These differences are significant enough once you add them all up that they have helped produce a sharp decline in the percent of household income that the average family is paying for food. Since 1984 the BLS has tracked the impact of spending on dozens of categories — from groceries and energy to apparel, health care and entertainment — on family budgets. In 1984 the average family spent 9.3 percent of its after-tax income on food at home, but by 2006 (the latest year statistics are available) that percentage had fallen to just 5.9 percent of after-tax income.
Even with the recent price hikes, Americans are spending on average about a third less of their family income on food than they did in 1984, and since food is a staple that everyone purchases, the gains have benefited families across the income spectrum. Among families in the lowest income quintile, spending on food has shrunk from 38 percent of after-tax income to 21 percent since 1984. Those in the second lowest quintile are spending 10 percent of family income on food, compared to 17 percent in 1984.
None of this is surprising to anyone who has spent considerable time in supermarkets over the years, or has watched how food retailing has changed. Consumers have an array of new stores to pick from that offer bargains on food, like warehouse clubs. Technology has driven up productivity in the food distribution network, cutting the cost of deliveries and keeping stores in-stock but not overstocked. The most successful food retailers today operate with net margins that are less than one percent of sales.
America’s low food prices, in other words, have been earned, not gifted from on high. But perhaps after nearly 30 years, some consumers (and much of the media) assume that we’re simply entitled to such low prices every year. Sen. Schumer probably best exemplified that sense of entitlement when, during his testimony, he complained that his daughter is now paying $12 a pound for organic chicken. Given that there’s no scientific evidence that organic foods are any better for us or any safer than other foods on store shelves, it’s hard to work up outrage about someone spending $12 for something that on average costs $1.17 a pound.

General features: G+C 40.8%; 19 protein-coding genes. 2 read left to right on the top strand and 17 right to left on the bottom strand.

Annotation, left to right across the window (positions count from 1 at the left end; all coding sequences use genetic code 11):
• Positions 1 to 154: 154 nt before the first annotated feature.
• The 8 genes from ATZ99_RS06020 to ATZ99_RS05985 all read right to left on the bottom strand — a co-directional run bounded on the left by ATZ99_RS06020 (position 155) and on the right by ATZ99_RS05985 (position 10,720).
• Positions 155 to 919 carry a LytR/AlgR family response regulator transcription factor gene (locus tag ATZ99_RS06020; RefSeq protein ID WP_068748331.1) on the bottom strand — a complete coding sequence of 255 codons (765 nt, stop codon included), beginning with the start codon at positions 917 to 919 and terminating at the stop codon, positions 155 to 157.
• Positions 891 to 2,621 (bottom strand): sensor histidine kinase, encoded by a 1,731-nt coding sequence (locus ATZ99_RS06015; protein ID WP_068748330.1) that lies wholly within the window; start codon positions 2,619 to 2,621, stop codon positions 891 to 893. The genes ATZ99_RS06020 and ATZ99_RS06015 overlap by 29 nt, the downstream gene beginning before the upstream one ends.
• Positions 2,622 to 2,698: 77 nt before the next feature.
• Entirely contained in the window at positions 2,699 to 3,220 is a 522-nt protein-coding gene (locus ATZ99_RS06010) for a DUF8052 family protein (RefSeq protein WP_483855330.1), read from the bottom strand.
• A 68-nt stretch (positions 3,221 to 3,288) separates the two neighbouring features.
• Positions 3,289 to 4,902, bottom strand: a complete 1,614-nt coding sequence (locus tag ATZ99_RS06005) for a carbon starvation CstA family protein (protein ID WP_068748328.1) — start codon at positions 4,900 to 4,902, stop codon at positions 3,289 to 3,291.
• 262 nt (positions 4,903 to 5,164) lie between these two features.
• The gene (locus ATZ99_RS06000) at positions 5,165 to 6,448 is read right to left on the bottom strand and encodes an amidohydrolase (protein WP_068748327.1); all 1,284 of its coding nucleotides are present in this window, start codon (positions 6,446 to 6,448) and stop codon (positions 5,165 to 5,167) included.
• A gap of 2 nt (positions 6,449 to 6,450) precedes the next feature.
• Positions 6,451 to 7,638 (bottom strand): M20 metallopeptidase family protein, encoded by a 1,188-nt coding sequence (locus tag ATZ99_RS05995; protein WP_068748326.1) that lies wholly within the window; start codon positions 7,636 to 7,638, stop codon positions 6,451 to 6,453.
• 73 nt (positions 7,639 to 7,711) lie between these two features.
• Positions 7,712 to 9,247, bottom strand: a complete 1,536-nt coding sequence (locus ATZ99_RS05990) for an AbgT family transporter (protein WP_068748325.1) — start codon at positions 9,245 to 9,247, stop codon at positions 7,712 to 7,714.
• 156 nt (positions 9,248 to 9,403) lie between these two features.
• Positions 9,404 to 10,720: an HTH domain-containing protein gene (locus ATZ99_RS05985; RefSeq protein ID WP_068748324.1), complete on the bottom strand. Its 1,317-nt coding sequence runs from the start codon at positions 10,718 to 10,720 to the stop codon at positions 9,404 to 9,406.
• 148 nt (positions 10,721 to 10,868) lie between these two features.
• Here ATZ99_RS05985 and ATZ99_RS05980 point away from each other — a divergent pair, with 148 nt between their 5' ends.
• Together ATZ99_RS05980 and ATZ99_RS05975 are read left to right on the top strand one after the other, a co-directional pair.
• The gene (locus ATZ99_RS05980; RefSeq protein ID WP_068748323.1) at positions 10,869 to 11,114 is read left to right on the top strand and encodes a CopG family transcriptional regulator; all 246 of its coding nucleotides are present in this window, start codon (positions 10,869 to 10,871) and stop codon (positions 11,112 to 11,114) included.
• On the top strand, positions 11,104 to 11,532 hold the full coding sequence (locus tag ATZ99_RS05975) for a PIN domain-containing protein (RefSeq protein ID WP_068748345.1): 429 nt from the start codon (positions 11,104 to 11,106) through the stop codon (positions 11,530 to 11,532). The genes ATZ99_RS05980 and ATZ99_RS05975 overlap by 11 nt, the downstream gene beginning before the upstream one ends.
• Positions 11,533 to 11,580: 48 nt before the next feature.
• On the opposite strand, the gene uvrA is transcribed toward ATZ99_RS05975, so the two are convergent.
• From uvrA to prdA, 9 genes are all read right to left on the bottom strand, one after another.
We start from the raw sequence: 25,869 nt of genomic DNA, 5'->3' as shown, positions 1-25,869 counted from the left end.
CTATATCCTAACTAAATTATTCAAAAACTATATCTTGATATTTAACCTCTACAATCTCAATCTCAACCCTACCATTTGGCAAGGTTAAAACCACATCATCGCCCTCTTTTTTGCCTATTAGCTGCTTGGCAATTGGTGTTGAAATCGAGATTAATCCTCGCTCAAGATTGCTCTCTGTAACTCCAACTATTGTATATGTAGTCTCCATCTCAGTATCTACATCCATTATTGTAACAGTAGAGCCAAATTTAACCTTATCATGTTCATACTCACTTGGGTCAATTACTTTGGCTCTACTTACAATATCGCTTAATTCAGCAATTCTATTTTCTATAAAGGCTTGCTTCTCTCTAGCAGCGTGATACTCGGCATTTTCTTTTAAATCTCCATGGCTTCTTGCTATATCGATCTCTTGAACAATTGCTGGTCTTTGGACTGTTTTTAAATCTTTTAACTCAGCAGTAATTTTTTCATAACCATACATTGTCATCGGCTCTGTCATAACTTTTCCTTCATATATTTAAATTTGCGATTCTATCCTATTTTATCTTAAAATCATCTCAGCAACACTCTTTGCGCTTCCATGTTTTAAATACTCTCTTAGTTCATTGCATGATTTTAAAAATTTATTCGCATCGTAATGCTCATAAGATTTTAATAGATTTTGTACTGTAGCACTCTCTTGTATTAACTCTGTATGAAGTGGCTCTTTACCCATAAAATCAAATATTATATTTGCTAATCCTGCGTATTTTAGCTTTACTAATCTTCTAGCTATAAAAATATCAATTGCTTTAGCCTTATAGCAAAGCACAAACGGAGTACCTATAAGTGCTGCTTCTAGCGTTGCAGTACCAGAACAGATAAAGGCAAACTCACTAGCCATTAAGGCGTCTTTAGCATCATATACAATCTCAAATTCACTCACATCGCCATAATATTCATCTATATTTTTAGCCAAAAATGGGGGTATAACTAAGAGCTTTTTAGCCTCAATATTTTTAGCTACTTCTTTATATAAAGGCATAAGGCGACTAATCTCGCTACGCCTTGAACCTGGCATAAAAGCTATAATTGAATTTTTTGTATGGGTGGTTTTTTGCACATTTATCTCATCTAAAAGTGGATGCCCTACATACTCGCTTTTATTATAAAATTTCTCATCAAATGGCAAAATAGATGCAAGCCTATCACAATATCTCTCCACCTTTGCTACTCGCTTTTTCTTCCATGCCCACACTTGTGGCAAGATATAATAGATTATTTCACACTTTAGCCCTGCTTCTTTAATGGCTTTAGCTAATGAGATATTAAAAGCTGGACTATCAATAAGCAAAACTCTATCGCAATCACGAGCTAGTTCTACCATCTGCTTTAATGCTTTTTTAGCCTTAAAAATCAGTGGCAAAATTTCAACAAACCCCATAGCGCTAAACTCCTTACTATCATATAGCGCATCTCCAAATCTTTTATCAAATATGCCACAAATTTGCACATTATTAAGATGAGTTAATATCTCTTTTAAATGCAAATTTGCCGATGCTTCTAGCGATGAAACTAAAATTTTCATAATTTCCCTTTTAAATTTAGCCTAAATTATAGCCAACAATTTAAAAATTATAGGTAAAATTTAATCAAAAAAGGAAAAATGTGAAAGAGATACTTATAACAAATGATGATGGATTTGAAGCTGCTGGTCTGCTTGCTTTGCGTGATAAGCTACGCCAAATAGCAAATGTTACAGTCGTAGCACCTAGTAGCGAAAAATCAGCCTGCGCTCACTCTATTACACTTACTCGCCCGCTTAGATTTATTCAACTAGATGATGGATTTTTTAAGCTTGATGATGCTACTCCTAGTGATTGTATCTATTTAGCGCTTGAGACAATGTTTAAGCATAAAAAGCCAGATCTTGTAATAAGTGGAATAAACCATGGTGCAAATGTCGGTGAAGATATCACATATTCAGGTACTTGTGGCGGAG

This year, economists are predicting food inflation of about 4 percent, which is higher than recent history, but hardly represents hyperinflation. The bad news is we haven’t seen this level of inflation on food since 1990. But that’s the good news, too.
We surely have our problems. Still, it is well worth remembering that if we are comparing ourselves to the status of previous generations or even a few years ago, we are often not comparing apples with apples.
Senator Schumer’s report on his daughter’s organic chicken is an obvious case in point, but there are many others.
If you think housing prices are high, it is partly because the house we expect today is light years away from the house your grandfather expected.
The Momma Pundit thought the Poppa Pundit was rich because his family had a house as opposed to a Brooklyn apartment. The house had no garage, one bathroom for three children and the parents, no air conditioning, minimal square footage, etc.
Wal-Mart and warehouse clubs led the move to lower food prices, and even substantial blips in commodity prices are unlikely to change the fact that food is an enormous bargain.
There are issues, but much of the media has seized upon anecdotal stories to create drama.
The Pundit was recently called by a national TV program asking if he thought it was wise for a guy to convert his garage to a freezer so he could buy meat at today’s “low” prices and beat future inflation.
Our assessment was that this was ridiculous… the electric bill alone was likely to be far more than any likely inflation. More broadly that the fear this kind of activity represented was simply not justified by the situation.
Unfortunately, many are more interested in fanning the flames of fear than talking about realistic scenarios: Such as that food, which had gotten very cheap, may cost a little more for a while. Although if we find oil prices drop, don’t be surprised if food prices quickly drop too.
The whole locally grown movement may have started as a philosophy, but, today, it is being driven by the high cost of trucking. Low transport costs allowed us to purchase from the most efficient production region and put all production regions in competition with one another.
With transport so expensive and difficult to get, the regional producers — efficient or not — have a big edge and little competition. If the transportation situation changes, the food price situation will change even more quickly.